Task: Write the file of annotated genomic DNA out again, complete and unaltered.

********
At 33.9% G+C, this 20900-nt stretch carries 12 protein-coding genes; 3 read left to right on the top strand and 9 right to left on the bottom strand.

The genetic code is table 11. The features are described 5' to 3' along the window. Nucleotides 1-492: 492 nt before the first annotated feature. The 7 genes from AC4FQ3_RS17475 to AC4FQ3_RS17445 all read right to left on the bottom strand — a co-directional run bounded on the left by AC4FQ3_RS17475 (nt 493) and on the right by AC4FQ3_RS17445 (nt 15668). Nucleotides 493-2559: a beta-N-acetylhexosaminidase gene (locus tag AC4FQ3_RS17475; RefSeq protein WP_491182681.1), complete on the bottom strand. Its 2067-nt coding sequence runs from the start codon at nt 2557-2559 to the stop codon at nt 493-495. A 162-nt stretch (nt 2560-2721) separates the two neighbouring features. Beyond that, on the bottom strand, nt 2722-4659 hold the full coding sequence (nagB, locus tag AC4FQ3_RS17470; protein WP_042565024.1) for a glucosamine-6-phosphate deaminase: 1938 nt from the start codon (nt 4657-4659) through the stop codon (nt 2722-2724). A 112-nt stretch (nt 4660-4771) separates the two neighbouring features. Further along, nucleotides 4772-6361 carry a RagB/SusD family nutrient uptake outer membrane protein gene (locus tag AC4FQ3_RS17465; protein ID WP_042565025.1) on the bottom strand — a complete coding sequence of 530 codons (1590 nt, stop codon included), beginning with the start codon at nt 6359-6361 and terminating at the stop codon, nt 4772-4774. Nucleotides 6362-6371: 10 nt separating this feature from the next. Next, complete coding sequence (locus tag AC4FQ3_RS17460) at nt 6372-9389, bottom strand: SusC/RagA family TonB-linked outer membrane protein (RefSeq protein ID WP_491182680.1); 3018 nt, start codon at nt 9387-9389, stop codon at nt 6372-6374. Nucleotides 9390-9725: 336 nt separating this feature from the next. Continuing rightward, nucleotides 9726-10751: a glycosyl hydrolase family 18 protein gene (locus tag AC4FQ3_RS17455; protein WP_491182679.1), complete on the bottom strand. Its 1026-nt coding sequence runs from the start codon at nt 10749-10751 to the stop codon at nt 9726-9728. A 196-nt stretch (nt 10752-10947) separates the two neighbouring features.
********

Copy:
At 33.9% G+C, this 20900-nt stretch carries 12 protein-coding genes; 3 read left to right on the top strand and 9 right to left on the bottom strand.

The genetic code is table 11. The features are described 5' to 3' along the window. Nucleotides 1-492: 492 nt before the first annotated feature. The 7 genes from AC4FQ3_RS17475 to AC4FQ3_RS17445 all read right to left on the bottom strand — a co-directional run bounded on the left by AC4FQ3_RS17475 (nt 493) and on the right by AC4FQ3_RS17445 (nt 15668). Nucleotides 493-2559: a beta-N-acetylhexosaminidase gene (locus tag AC4FQ3_RS17475; RefSeq protein WP_491182681.1), complete on the bottom strand. Its 2067-nt coding sequence runs from the start codon at nt 2557-2559 to the stop codon at nt 493-495. A 162-nt stretch (nt 2560-2721) separates the two neighbouring features. Beyond that, on the bottom strand, nt 2722-4659 hold the full coding sequence (nagB, locus tag AC4FQ3_RS17470; protein WP_042565024.1) for a glucosamine-6-phosphate deaminase: 1938 nt from the start codon (nt 4657-4659) through the stop codon (nt 2722-2724). A 112-nt stretch (nt 4660-4771) separates the two neighbouring features. Further along, nucleotides 4772-6361 carry a RagB/SusD family nutrient uptake outer membrane protein gene (locus tag AC4FQ3_RS17465; protein ID WP_042565025.1) on the bottom strand — a complete coding sequence of 530 codons (1590 nt, stop codon included), beginning with the start codon at nt 6359-6361 and terminating at the stop codon, nt 4772-4774. Nucleotides 6362-6371: 10 nt separating this feature from the next. Next, complete coding sequence (locus tag AC4FQ3_RS17460) at nt 6372-9389, bottom strand: SusC/RagA family TonB-linked outer membrane protein (RefSeq protein ID WP_491182680.1); 3018 nt, start codon at nt 9387-9389, stop codon at nt 6372-6374. Nucleotides 9390-9725: 336 nt separating this feature from the next. Continuing rightward, nucleotides 9726-10751: a glycosyl hydrolase family 18 protein gene (locus tag AC4FQ3_RS17455; protein WP_491182679.1), complete on the bottom strand. Its 1026-nt coding sequence runs from the start codon at nt 10749-10751 to the stop codon at nt 9726-9728. A 196-nt stretch (nt 10752-10947) separates the two neighbouring features.